Nortel president of carrier networks Dr Richard Lowe says: “We really are in a bandwidth hungry world; just try and make a child use a five-year-old computer and see how futile that is. We need to realise a 15 year-old can consume anything from 100 to 1,500 messages a month on their handset without thinking too much of it. The whole environment is changing.

“We realised in 2005 there was the opportunity to take 3G into the next generation, so began working on WiMax and LTE as 4G technologies, determining how to commercialise them. Now we are able to demonstrate that. I believe there will be many adopters of LTE from 2010; it’s quite a phenomenon.”

Faster speeds, lower costs

And it’s no surprise every man and his dog will be scrambling to sign up; it is claimed performance (compared to HSPA) is improved by up to 12 times, from 14.4Mbps to 170Mbps, while latency (the waiting time for response) is improved by six times from 60 down to 10 milliseconds.

There’s plenty of good price news for the consumer too; the cost aspect per MB is estimated to be 90 per cent less than HSPA, with upload speeds reaching 50Mbps and downloads up to 170Mbps.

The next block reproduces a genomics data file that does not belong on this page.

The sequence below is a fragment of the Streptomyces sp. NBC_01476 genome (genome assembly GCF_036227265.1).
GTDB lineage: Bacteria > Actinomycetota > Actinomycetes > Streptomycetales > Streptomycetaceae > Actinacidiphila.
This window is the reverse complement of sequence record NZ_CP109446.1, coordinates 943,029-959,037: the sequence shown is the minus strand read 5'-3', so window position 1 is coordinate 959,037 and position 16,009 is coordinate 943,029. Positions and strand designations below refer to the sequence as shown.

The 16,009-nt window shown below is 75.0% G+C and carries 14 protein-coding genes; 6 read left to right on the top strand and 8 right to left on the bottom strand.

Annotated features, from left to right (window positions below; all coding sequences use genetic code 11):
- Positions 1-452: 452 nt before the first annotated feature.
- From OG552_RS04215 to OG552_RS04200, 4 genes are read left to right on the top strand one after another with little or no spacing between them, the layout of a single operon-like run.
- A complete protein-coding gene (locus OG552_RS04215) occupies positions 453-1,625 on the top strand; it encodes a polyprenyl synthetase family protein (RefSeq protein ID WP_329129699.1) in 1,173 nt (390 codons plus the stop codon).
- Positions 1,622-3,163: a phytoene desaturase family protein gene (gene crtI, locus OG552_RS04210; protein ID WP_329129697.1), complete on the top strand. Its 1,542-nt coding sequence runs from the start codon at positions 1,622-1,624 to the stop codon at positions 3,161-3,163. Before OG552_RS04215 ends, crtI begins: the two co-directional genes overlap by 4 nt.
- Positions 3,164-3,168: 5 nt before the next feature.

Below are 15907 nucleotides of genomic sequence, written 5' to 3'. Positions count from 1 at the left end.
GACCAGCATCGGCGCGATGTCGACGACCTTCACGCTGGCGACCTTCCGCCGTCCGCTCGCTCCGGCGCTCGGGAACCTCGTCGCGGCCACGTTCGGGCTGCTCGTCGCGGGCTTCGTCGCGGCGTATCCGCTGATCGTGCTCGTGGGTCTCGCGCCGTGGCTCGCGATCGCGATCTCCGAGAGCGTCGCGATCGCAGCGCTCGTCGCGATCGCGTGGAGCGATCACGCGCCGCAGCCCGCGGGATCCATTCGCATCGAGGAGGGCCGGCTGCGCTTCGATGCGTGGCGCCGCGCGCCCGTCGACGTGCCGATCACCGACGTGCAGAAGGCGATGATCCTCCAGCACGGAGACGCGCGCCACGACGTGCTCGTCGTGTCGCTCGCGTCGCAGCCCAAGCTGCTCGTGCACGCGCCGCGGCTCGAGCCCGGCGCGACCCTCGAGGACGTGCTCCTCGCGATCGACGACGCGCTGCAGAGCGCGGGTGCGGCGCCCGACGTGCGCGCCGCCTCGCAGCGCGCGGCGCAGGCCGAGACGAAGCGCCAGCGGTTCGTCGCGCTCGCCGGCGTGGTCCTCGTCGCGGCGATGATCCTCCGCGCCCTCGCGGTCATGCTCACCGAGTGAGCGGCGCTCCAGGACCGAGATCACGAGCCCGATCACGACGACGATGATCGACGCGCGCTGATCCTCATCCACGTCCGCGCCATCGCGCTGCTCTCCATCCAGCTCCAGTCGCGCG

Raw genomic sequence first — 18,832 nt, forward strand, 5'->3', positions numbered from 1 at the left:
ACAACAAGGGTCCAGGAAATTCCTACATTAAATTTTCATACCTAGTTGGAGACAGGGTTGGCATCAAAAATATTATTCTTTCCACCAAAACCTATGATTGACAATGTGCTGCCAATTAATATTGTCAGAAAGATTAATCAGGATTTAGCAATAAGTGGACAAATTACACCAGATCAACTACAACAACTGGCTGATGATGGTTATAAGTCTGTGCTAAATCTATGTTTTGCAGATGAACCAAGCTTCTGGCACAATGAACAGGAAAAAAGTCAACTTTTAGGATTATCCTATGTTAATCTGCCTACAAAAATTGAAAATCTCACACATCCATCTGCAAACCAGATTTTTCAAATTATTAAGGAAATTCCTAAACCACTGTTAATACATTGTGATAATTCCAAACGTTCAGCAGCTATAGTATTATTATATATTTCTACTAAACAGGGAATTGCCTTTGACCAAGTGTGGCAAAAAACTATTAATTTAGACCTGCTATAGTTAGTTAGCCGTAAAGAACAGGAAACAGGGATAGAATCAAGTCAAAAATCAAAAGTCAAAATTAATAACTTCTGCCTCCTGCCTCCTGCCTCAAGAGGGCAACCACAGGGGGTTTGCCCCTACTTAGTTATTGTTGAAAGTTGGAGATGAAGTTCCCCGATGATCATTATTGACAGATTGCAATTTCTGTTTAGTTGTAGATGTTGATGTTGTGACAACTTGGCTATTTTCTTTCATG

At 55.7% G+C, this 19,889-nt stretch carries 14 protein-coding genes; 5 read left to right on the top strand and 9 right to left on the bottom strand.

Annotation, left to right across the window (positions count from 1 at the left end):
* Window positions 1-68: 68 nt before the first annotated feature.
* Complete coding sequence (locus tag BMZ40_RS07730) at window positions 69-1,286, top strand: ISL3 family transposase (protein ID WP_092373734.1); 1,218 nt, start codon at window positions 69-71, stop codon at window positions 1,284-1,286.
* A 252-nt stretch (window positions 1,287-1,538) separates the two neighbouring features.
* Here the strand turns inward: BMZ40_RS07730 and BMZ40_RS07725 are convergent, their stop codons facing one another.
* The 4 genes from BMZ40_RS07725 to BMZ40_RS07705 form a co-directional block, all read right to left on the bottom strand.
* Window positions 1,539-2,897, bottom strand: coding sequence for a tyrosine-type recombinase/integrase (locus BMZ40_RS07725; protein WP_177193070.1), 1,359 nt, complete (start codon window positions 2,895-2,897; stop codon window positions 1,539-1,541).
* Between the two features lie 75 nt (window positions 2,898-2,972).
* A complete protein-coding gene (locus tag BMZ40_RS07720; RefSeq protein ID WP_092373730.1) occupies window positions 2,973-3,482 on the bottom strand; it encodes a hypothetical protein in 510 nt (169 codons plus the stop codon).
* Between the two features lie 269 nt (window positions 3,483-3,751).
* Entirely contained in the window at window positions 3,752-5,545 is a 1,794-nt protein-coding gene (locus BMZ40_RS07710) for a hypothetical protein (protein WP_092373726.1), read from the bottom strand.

But do we really need such incredible speeds?

According to Horn, the vast majority of consumers using data are content with their current data rates, but as soon as we experience something better we won’t want to go back.

He says: “Speed is a differentiator; you always want more. It works across all technologies – you may feel you have enough memory, for example, but then you discover more and get used to having more, and can never go back.

“Users will never say, ‘I need 10 times more speed’. But we know today, from experience, that as soon as high speed is available the customers will adopt it and use more complex applications. More complex devices will come out, which will in turn fuel further growth of the data business.

“This means that, for our networks, we need better capabilities, higher capacities and better devices. The number one success factor in mobile devices is usability, and the industry has not always done everything perfectly.

“The first 3G devices were big, clumsy and not really fit for the purpose, but times have changed. A new door has opened for new devices and new levels of usage.”

If they produce it, you’ll use it

Horn uses the example of the iPhone to prove his point. He claims the usability and speed of browsing have seen a big rise in the average data spend of its users, which demonstrates that customers, when presented with the opportunity, will use the technology more.

According to Google figures (released before the introduction of its G1 handset), its search engine receives 50 times more requests from iPhones compared to other mobile devices. Horn claims this is largely based on the user experience, and it is encouraging the industry to do more with data.

This is just the beginning